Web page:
The Dolphin Divide

Sounding the Depths of Our Common Consciousness

Can Smiling Make Us Happy?

How facial expressions influence our moods

Go ahead, twitch a few facial muscles. When it comes to mood altering magic, it turns out that smiling really does make a difference. Not just to others, but to ourselves as well.

Psychologists experimenting with what has come to be known as embodied cognition have long known that facial gestures, in addition to reflecting, can actually influence and alter emotional states.

Feeling down? Stick a pencil in your mouth. But be careful where you place it. Hold it between your lips and you’ll be flexing frown muscles—and your resulting mood will only darken. If, on the other hand, you bite down on it with your teeth, you’ll be giving your smile muscles a gentle work out—and will be feeling better in practically no time.

Don’t believe me? Ask Fritz Strack, the German researcher who conducted a series of such experiments some 20 years ago.

I myself was inclined toward disbelief—until I was required to duplicate the experiment as a condition of employment.

Back when I was trying to break into the field of professional animal training, I landed a job at an oceanarium. I had visions of myself frolicking with Flipper to earn my pay, but hadn’t quite realized what starting at the bottom actually meant. I was handed a broom and a dust pan and instructed to pick up trash left behind by tourists at show stadium pools.

Hardly a job to write home about. But that, as they say, is show biz.

In fact, my new employer informed me, as stage hands Flipper and I had quite a lot in common. If either of us stopped smiling, we’d be keeping each other company in the unemployment line. Paying customers wanted smiling dolphins and smiling people. My mood didn’t matter; the image I projected did.

What, I was asked, did I think of show business now? I figured there was really only one right answer to that question: I smiled.

At first, it was easy. New job. Working outdoors. Rubbing shoulders, so to speak, with Flipper himself. Flipper was smiling. It was just a matter of time before my true dolphin training potential was discovered. I was on my way. I was happy. I smiled, no problem.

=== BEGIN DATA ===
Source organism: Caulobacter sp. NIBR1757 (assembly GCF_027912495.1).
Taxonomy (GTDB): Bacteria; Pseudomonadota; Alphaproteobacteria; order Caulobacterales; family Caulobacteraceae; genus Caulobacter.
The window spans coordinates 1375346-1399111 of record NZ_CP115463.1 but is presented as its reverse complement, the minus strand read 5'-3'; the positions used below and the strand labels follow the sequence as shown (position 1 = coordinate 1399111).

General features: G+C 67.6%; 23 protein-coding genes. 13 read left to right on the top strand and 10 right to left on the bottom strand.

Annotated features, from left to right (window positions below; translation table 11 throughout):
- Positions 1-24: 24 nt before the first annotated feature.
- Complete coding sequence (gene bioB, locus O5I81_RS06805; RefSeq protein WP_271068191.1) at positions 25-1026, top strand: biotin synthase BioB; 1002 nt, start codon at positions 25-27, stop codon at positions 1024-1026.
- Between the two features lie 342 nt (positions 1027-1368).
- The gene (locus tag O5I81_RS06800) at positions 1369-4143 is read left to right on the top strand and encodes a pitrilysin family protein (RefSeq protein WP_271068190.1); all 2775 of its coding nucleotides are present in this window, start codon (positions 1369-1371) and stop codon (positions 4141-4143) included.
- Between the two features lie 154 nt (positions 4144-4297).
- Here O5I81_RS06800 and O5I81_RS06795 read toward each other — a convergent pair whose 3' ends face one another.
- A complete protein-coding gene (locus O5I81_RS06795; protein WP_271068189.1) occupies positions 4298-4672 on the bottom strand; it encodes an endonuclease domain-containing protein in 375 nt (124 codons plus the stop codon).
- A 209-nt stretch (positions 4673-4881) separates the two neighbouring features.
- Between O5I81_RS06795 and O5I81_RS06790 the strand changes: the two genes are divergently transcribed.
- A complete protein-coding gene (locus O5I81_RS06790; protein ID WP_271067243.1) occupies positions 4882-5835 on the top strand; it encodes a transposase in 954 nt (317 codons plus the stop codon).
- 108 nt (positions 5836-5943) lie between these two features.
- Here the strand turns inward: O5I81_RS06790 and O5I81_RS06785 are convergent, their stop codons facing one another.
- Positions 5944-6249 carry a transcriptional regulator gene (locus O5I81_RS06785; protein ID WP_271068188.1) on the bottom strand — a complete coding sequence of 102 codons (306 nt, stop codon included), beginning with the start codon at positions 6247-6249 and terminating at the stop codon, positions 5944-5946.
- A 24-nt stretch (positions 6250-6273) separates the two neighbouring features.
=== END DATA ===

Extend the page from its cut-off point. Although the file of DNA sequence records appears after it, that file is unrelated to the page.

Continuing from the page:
Then summer came. It was hot. Winter came. It was raining. Somehow, my true dolphin training potential was going unrecognized. I was still picking up trash. My paychecks weren’t great. I didn’t always feel like smiling. But there were bills to pay, and I was in show business, so I swept and I smiled—and guess what?

I noticed something strange.

A pattern emerged. I’d come to work stressed out and resentful. I’d reach for my stage props—broom and dust pan—still resentful. I’d plaster a smile across my face, I’d make my rounds. I’d smile and nod and greet people. My bills were still looming, my potential was still unrealized, my paychecks hadn’t grown any—but I was going home happy.

I tried an experiment. At the start of my shifts, I’d notice my mood and check my watch. How long was it taking to dispel inner gloom? What were the variables? What if I held the broom in my left hand and dust pan in the right, or vice versa? I became a regular little scientist.

Holy cow! Through independent investigation, I confirmed Fritz Strack’s findings. Consider this my scientific paper— 

mail Nobel nominations to the appropriate address (be sure to spell my name correctly). The guy was right—it was the smile! I was a genius. I wondered if Flipper knew about this...?

But of course, Flipper did know about this. Had beaten both me and Strack to the punch by several tens of millions of years, about the length of time he himself had been smiling—permanently—courtesy of a quirk of biological evolution that had left a grin on his face since before the dawn of time. No wonder he’s perpetually frolicking. Those show biz types sure know their stuff.

Copyright © Seth Slater, 2014

Seth Slater, M.F.A., is a former dolphin trainer for the U.S. Navy and currently teaches creative writing at Cuyamaca College.

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